C8: News

C8: News

Commission on Semiconductors (C8) Young Scientist Prize 2018 nominations due 31 December 2017

Nominations are sought for the Young Scientist Prizes in Semiconductor Physics awarded by the IUPAP C8 Commission on Semiconductors. Two prizes are awarded biennially for outstanding contributions to semiconductor physics and its applications, made by early career scientists with, at the application deadline of Dec. 31, 2017, a maximum of 8 years of research experience (excluding career interruption) following the award of the PhD. The prizes will be awarded during the 34th International Conference on the Physics of Semiconductors to be held in Montpellier, France from July 29 to August 3, 2018.

The prizes include commemorative IUPAP medals, 1000 Euros, and the opportunity to present the prize work during a plenary awards session at ICPS34.
Nomination procedure (as at: http://www.iupap.org)

Nominees for the Young Scientist Prizes must be nominated by a senior member of the research community. Self-nominations are not accepted. A nomination for the prizes must contain:
• A cover letter of not more than 1000 words by the nominator evaluating the nominee’s contributions to semiconductor physics and identifying the specific work to be recognized (up to 4 publications);
• A citation for the prize (not more than 25 words);
• A short CV of the nominee (not more than 3 pages);
• A list of publications;
• Two further letters of endorsement of the nomination, at least one of which is not from a former supervisor of the nominee.

The nomination must be prepared in English and combined into a single consolidated PDF file, which is to be sent as an email attachment to the next IUPAP-C8 Commission Chair at: Prof Rolf Haug, with a copy to the next Commission Secretary, Prof Young Dong Kim.

The deadline for submissions of nominations is December 31, 2017.

Selection procedure
The winners of the competition will be selected by the members of the IUPAP C8 Commission.


Commission on Semiconductors (C8) Young Scientist Prize 2016 Winners

Kimberly Dick Thelander, Department of Materials Science, Lund University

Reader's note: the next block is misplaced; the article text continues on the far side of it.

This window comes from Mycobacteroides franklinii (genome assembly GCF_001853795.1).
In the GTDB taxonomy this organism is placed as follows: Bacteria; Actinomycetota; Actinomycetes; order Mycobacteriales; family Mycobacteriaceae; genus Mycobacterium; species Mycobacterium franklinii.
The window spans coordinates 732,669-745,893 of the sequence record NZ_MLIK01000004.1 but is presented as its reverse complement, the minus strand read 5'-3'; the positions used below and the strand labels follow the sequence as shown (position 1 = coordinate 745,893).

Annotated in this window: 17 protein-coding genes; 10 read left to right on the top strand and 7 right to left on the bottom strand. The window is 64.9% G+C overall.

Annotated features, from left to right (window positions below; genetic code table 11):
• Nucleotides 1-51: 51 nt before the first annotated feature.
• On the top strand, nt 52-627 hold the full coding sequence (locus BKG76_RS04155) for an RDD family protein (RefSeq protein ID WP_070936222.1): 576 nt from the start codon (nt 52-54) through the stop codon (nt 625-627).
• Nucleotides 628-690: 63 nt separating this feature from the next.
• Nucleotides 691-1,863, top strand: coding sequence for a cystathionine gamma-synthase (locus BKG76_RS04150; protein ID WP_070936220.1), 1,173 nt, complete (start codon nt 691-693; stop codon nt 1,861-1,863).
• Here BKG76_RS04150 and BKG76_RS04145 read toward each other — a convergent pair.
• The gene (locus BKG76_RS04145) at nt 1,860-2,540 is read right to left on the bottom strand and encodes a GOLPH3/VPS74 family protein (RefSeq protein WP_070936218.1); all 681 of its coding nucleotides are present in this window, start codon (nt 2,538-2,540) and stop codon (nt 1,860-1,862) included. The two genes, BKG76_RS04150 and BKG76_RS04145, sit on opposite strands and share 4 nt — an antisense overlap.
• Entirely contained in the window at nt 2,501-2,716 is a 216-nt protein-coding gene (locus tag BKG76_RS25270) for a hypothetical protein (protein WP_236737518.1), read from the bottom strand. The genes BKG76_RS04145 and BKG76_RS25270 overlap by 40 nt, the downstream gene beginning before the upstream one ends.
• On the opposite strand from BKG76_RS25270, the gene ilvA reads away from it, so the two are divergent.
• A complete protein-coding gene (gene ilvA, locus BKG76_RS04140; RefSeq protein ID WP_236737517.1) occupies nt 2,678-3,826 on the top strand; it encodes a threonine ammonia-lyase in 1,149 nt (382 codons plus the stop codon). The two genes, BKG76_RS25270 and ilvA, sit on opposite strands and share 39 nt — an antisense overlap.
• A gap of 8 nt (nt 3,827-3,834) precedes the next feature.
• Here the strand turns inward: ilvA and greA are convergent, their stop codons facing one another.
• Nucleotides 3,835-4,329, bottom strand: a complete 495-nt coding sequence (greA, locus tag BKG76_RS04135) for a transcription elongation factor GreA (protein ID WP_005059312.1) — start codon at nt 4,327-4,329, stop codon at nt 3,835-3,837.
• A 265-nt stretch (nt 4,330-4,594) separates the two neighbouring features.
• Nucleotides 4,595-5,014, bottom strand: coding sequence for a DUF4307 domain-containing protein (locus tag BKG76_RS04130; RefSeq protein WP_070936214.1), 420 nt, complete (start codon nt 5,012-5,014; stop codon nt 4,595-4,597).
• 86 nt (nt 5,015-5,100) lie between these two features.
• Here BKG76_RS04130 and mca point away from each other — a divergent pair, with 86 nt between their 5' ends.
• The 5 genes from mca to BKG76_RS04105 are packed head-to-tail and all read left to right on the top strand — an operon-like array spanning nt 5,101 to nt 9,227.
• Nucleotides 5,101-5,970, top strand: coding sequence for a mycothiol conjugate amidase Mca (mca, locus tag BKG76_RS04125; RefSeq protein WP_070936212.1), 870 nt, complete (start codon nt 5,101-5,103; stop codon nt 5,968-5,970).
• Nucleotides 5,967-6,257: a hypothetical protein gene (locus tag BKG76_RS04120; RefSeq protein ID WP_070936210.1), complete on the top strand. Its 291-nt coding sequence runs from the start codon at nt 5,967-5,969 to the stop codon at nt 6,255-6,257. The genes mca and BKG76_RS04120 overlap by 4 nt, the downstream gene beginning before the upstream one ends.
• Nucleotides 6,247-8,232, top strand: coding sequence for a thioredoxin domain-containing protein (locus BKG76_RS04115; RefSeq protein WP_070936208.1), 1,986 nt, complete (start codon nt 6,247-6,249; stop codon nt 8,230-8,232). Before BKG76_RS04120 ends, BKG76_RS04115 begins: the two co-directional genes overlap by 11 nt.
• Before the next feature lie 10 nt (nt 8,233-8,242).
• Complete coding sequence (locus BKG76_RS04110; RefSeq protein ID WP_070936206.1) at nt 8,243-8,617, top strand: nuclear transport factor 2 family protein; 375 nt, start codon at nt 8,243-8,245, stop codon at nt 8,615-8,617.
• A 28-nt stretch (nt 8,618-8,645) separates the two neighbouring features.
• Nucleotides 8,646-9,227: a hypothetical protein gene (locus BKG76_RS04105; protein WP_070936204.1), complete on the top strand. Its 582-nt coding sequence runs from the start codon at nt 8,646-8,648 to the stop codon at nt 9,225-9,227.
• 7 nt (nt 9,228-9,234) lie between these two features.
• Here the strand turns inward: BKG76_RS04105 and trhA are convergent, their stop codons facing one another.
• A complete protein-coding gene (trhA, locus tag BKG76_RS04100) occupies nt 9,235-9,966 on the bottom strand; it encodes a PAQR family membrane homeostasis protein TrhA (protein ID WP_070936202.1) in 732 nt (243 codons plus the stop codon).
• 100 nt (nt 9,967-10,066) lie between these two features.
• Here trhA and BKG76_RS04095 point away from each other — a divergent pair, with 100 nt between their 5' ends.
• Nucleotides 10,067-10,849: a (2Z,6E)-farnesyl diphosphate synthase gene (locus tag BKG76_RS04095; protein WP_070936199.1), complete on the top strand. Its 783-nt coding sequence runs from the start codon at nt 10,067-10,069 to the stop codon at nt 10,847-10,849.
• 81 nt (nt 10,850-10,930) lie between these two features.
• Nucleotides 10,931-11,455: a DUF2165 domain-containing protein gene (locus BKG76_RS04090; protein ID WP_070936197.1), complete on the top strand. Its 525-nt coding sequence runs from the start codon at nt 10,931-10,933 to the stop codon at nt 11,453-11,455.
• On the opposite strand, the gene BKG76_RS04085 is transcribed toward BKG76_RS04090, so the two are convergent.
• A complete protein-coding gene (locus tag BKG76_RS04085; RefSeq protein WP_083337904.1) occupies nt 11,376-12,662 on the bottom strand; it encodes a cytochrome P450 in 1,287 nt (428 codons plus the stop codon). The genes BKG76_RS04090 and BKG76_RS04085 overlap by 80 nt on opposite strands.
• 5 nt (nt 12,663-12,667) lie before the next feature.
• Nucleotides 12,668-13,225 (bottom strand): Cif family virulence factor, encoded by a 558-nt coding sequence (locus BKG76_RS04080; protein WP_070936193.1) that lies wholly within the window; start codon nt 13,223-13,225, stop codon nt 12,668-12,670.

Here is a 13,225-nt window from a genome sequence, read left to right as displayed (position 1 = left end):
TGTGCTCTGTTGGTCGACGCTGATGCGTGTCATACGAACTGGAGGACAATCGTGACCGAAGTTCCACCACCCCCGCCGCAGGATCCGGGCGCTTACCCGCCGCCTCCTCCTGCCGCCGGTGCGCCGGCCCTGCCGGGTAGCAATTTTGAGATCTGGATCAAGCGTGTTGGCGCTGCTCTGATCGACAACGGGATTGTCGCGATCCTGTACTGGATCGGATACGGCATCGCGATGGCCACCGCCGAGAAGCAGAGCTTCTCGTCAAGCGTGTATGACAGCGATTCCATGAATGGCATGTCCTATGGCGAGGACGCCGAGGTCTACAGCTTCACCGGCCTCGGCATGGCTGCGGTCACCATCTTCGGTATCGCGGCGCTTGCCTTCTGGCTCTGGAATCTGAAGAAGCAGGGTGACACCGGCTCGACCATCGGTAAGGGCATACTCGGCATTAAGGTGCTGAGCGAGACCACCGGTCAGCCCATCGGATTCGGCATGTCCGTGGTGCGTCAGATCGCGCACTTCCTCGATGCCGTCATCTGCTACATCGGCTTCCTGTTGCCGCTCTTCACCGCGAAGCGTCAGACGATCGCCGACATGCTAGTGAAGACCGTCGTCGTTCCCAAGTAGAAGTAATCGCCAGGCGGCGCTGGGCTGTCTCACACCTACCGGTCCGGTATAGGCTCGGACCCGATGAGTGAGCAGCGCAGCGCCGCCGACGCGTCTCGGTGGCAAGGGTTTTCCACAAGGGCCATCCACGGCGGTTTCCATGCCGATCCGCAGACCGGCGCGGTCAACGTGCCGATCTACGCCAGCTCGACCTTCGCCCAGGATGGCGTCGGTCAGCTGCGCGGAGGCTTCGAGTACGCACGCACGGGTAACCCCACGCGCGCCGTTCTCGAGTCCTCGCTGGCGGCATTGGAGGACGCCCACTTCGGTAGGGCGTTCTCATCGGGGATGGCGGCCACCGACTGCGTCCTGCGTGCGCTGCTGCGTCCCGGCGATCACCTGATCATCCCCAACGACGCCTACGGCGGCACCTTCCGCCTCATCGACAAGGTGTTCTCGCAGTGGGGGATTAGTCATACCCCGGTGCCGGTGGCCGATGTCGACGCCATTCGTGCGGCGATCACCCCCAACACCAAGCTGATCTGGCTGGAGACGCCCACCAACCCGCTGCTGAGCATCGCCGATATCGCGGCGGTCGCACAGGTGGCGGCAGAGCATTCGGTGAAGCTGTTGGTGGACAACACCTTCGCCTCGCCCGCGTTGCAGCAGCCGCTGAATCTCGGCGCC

“For hKimberly Dick Thelanderer work to control and understand growth of nanowires, including three-dimensional structures, superlattices, crystal phase engineering and bandgap design”.


Kimberly Thelander is a Professor of Materials Science at Lund University, Lund, Sweden, appointed jointly at the division of Solid State Physics and the Center for Analysis and Synthesis. She completed undergraduate studies in Chemical Physics at the University of Waterloo, Canada, followed by a PhD in Physics from Lund University. Her research is focused on the development of novel materials in nanostructures, specifically focused on unusual polytypes and alloy semiconductors in III-V nanowires. Most recently she is involved in the development of in-situ TEM for real-time investigations of nanowire growth.



Samuel (Sam) Stranks, MIT/University of Cambridge

Sam Stranks. TED2016 Fellows. Photo: Bret Hartman / TED

“For pioneering discoveries in the field of perovskite solar cells and optoelectronics through spectroscopy”.


Sam Stranks is a TED Fellow and a Marie Curie Fellow currently based jointly at the Massachusetts Institute of Technology and Cambridge University. He graduated from Adelaide University in 2007 with a BA and BSc (First Class Honours in Physics) and a University Medal. He completed his PhD as a Rhodes Scholar at Oxford University with Robin Nicholas, receiving the 2012 Institute of Physics Roy Thesis Prize for his work on carbon nantoube/polymer blends for organic solar cell applications. From 2012-2014, he worked as a post-doctoral researcher in Henry Snaith’s group at Oxford University where he was also a Junior Research Fellow at Worcester College and Lecturer in Physics at Corpus Christi College. He will establish his research group at Cambridge University as a Royal Society University Research Fellow in October 2016.

Sam’s work focuses on understanding and manipulating the optoelectronic properties of metal halide perovskites, which are generating a great deal of attention for their use in high performance solar cells and light-emission applications. He was involved in many of the early breakthroughs in this burgeoning field, including the first reports of long carrier diffusion lengths, visualization of ion migration in these materials, and description of charge carrier recombination kinetics.

Commission on Semiconductors (C8) Young Scientist Prize 2016 nominations due 31 December 2015

The nomination must be prepared in English, combined into a single consolidated PDF file and sent as an email attachment to the IUPAP-C8 Commission Secretary, Prof Rolf Haug , with a copy to the Commission Chair, Prof Michael Thewalt

The deadline for submissions of nominations is 31 December, 2015.

Please click here for submission details.